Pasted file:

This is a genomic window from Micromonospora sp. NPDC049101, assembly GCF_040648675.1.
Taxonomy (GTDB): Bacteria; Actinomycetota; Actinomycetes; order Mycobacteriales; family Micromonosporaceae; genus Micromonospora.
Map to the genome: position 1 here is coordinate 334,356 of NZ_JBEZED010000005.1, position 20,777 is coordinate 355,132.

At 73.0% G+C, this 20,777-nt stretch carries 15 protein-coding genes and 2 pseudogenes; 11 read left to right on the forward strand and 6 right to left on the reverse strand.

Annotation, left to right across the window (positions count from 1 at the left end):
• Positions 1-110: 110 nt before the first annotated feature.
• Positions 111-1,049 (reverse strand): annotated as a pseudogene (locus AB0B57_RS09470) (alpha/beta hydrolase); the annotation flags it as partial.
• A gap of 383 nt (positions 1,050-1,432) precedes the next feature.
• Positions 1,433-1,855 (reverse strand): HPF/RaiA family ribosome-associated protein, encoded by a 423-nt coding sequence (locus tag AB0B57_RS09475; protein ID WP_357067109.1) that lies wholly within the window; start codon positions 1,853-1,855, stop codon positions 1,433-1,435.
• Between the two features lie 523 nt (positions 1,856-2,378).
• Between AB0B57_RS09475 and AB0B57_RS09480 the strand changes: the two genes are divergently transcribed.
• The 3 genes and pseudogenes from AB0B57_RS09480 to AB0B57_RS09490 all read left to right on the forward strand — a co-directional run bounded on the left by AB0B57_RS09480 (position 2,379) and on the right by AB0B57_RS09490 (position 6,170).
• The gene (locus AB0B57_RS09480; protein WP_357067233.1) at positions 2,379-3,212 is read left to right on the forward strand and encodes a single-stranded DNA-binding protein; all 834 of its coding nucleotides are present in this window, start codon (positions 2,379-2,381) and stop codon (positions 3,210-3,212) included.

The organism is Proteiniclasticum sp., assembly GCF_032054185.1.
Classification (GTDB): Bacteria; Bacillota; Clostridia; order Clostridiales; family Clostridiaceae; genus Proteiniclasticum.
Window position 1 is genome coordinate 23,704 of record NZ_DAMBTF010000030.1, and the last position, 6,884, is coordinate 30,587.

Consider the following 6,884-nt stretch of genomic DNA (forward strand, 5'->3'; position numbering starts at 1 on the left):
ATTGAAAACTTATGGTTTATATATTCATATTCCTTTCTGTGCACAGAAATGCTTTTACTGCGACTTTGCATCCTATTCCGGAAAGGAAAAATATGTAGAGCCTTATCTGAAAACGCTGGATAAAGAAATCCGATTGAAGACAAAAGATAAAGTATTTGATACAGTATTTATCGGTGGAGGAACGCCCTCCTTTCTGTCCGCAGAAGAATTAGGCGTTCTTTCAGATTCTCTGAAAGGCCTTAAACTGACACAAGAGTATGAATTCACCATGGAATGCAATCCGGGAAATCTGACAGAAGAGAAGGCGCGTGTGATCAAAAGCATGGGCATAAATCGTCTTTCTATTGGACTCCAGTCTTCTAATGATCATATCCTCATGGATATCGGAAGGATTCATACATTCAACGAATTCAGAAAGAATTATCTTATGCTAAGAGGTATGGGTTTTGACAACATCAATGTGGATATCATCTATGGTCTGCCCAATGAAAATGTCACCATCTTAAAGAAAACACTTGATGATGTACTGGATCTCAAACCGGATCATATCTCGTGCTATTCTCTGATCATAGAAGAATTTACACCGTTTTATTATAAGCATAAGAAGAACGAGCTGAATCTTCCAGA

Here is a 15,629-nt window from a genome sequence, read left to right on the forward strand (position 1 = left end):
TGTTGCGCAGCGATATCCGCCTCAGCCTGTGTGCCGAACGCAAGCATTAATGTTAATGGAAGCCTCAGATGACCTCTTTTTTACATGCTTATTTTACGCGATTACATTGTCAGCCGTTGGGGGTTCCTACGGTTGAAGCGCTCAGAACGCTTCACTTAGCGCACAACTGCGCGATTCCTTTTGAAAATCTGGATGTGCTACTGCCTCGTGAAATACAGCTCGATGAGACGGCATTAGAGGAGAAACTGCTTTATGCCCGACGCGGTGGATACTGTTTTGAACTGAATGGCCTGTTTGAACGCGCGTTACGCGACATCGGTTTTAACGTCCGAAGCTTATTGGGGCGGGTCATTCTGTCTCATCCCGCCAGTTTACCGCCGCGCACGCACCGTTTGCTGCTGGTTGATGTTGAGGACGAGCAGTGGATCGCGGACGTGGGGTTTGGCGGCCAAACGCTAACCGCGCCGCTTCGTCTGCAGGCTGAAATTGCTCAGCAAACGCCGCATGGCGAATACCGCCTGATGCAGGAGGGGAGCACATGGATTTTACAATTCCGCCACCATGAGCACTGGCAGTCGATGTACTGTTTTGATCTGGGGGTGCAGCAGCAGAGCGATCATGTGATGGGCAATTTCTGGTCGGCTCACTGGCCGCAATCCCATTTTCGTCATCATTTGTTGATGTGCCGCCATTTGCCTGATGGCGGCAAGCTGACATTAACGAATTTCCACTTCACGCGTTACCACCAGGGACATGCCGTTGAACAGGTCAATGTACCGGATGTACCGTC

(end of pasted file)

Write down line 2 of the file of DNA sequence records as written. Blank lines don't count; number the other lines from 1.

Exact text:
Taxonomy (GTDB): Bacteria; Actinomycetota; Actinomycetes; order Mycobacteriales; family Micromonosporaceae; genus Micromonospora.